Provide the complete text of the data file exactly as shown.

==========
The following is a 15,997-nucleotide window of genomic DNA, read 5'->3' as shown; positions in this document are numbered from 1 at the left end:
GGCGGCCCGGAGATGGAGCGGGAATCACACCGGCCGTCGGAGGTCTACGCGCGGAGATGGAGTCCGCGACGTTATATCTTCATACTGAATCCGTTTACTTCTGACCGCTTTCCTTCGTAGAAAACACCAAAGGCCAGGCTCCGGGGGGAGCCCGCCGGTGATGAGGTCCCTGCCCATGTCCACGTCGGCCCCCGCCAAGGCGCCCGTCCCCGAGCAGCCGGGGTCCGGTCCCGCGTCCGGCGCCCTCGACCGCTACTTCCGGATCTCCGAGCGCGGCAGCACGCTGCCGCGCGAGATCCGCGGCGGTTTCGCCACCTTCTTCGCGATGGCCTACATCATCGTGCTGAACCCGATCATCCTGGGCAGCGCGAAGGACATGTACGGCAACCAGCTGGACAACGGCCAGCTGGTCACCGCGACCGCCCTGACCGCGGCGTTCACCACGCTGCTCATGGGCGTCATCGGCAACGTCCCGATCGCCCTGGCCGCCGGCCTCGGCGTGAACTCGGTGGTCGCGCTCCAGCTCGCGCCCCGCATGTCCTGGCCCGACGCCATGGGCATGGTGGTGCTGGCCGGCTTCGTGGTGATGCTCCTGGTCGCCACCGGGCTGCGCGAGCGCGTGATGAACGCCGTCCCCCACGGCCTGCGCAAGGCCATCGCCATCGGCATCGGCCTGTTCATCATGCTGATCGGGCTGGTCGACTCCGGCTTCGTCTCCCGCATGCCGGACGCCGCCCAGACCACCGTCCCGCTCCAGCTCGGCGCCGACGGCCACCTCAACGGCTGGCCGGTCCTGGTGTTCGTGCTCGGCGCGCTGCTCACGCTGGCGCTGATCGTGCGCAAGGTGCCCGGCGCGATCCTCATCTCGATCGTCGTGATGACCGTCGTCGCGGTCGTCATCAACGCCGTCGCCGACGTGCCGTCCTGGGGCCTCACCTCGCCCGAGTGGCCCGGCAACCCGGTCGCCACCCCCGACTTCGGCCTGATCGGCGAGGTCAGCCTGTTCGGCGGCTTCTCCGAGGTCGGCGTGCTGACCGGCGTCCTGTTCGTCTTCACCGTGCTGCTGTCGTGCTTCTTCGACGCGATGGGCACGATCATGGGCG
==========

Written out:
The following is a 15,997-nucleotide window of genomic DNA, read 5'->3' as shown; positions in this document are numbered from 1 at the left end:
GGCGGCCCGGAGATGGAGCGGGAATCACACCGGCCGTCGGAGGTCTACGCGCGGAGATGGAGTCCGCGACGTTATATCTTCATACTGAATCCGTTTACTTCTGACCGCTTTCCTTCGTAGAAAACACCAAAGGCCAGGCTCCGGGGGGAGCCCGCCGGTGATGAGGTCCCTGCCCATGTCCACGTCGGCCCCCGCCAAGGCGCCCGTCCCCGAGCAGCCGGGGTCCGGTCCCGCGTCCGGCGCCCTCGACCGCTACTTCCGGATCTCCGAGCGCGGCAGCACGCTGCCGCGCGAGATCCGCGGCGGTTTCGCCACCTTCTTCGCGATGGCCTACATCATCGTGCTGAACCCGATCATCCTGGGCAGCGCGAAGGACATGTACGGCAACCAGCTGGACAACGGCCAGCTGGTCACCGCGACCGCCCTGACCGCGGCGTTCACCACGCTGCTCATGGGCGTCATCGGCAACGTCCCGATCGCCCTGGCCGCCGGCCTCGGCGTGAACTCGGTGGTCGCGCTCCAGCTCGCGCCCCGCATGTCCTGGCCCGACGCCATGGGCATGGTGGTGCTGGCCGGCTTCGTGGTGATGCTCCTGGTCGCCACCGGGCTGCGCGAGCGCGTGATGAACGCCGTCCCCCACGGCCTGCGCAAGGCCATCGCCATCGGCATCGGCCTGTTCATCATGCTGATCGGGCTGGTCGACTCCGGCTTCGTCTCCCGCATGCCGGACGCCGCCCAGACCACCGTCCCGCTCCAGCTCGGCGCCGACGGCCACCTCAACGGCTGGCCGGTCCTGGTGTTCGTGCTCGGCGCGCTGCTCACGCTGGCGCTGATCGTGCGCAAGGTGCCCGGCGCGATCCTCATCTCGATCGTCGTGATGACCGTCGTCGCGGTCGTCATCAACGCCGTCGCCGACGTGCCGTCCTGGGGCCTCACCTCGCCCGAGTGGCCCGGCAACCCGGTCGCCACCCCCGACTTCGGCCTGATCGGCGAGGTCAGCCTGTTCGGCGGCTTCTCCGAGGTCGGCGTGCTGACCGGCGTCCTGTTCGTCTTCACCGTGCTGCTGTCGTGCTTCTTCGACGCGATGGGCACGATCATGGGCG